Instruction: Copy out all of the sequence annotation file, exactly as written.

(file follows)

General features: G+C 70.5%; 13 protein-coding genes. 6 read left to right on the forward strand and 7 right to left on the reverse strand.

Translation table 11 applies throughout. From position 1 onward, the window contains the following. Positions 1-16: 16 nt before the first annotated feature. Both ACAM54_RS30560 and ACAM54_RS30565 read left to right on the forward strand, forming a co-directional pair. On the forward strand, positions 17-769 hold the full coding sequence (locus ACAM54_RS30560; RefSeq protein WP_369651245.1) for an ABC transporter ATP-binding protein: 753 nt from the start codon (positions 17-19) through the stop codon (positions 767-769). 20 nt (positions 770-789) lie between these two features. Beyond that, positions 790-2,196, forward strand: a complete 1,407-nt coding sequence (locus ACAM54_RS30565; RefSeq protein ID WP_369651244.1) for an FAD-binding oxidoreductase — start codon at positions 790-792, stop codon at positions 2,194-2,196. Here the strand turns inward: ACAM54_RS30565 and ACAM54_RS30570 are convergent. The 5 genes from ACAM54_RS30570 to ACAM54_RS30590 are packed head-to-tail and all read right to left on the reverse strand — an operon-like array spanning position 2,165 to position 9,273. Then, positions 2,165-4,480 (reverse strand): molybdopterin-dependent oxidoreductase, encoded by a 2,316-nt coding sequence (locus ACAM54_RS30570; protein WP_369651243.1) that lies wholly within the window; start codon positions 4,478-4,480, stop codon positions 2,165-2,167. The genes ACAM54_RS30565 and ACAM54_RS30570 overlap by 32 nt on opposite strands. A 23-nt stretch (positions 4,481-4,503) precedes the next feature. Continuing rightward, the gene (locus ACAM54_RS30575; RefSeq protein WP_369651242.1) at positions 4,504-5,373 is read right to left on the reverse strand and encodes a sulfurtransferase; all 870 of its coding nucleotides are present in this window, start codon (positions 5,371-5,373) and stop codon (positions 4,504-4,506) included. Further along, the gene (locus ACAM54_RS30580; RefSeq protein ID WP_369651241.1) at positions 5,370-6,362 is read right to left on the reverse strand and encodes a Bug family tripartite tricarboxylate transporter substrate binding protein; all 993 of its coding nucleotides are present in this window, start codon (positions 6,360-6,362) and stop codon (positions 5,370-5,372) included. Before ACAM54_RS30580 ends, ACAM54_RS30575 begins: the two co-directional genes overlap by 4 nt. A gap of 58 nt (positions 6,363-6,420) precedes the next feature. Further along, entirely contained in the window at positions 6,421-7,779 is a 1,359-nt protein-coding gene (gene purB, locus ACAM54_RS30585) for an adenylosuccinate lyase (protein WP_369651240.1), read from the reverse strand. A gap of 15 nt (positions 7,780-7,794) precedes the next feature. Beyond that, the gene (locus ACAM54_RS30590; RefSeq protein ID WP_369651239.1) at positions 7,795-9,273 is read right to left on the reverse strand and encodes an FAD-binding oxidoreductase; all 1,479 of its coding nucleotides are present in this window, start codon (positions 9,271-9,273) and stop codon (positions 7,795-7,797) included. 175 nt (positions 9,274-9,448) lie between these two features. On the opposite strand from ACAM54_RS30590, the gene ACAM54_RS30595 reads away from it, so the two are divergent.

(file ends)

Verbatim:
General features: G+C 70.5%; 13 protein-coding genes. 6 read left to right on the forward strand and 7 right to left on the reverse strand.

Translation table 11 applies throughout. From position 1 onward, the window contains the following. Positions 1-16: 16 nt before the first annotated feature. Both ACAM54_RS30560 and ACAM54_RS30565 read left to right on the forward strand, forming a co-directional pair. On the forward strand, positions 17-769 hold the full coding sequence (locus ACAM54_RS30560; RefSeq protein WP_369651245.1) for an ABC transporter ATP-binding protein: 753 nt from the start codon (positions 17-19) through the stop codon (positions 767-769). 20 nt (positions 770-789) lie between these two features. Beyond that, positions 790-2,196, forward strand: a complete 1,407-nt coding sequence (locus ACAM54_RS30565; RefSeq protein ID WP_369651244.1) for an FAD-binding oxidoreductase — start codon at positions 790-792, stop codon at positions 2,194-2,196. Here the strand turns inward: ACAM54_RS30565 and ACAM54_RS30570 are convergent. The 5 genes from ACAM54_RS30570 to ACAM54_RS30590 are packed head-to-tail and all read right to left on the reverse strand — an operon-like array spanning position 2,165 to position 9,273. Then, positions 2,165-4,480 (reverse strand): molybdopterin-dependent oxidoreductase, encoded by a 2,316-nt coding sequence (locus ACAM54_RS30570; protein WP_369651243.1) that lies wholly within the window; start codon positions 4,478-4,480, stop codon positions 2,165-2,167. The genes ACAM54_RS30565 and ACAM54_RS30570 overlap by 32 nt on opposite strands. A 23-nt stretch (positions 4,481-4,503) precedes the next feature. Continuing rightward, the gene (locus ACAM54_RS30575; RefSeq protein WP_369651242.1) at positions 4,504-5,373 is read right to left on the reverse strand and encodes a sulfurtransferase; all 870 of its coding nucleotides are present in this window, start codon (positions 5,371-5,373) and stop codon (positions 4,504-4,506) included. Further along, the gene (locus ACAM54_RS30580; RefSeq protein ID WP_369651241.1) at positions 5,370-6,362 is read right to left on the reverse strand and encodes a Bug family tripartite tricarboxylate transporter substrate binding protein; all 993 of its coding nucleotides are present in this window, start codon (positions 6,360-6,362) and stop codon (positions 5,370-5,372) included. Before ACAM54_RS30580 ends, ACAM54_RS30575 begins: the two co-directional genes overlap by 4 nt. A gap of 58 nt (positions 6,363-6,420) precedes the next feature. Further along, entirely contained in the window at positions 6,421-7,779 is a 1,359-nt protein-coding gene (gene purB, locus ACAM54_RS30585) for an adenylosuccinate lyase (protein WP_369651240.1), read from the reverse strand. A gap of 15 nt (positions 7,780-7,794) precedes the next feature. Beyond that, the gene (locus ACAM54_RS30590; RefSeq protein ID WP_369651239.1) at positions 7,795-9,273 is read right to left on the reverse strand and encodes an FAD-binding oxidoreductase; all 1,479 of its coding nucleotides are present in this window, start codon (positions 9,271-9,273) and stop codon (positions 7,795-7,797) included. 175 nt (positions 9,274-9,448) lie between these two features. On the opposite strand from ACAM54_RS30590, the gene ACAM54_RS30595 reads away from it, so the two are divergent.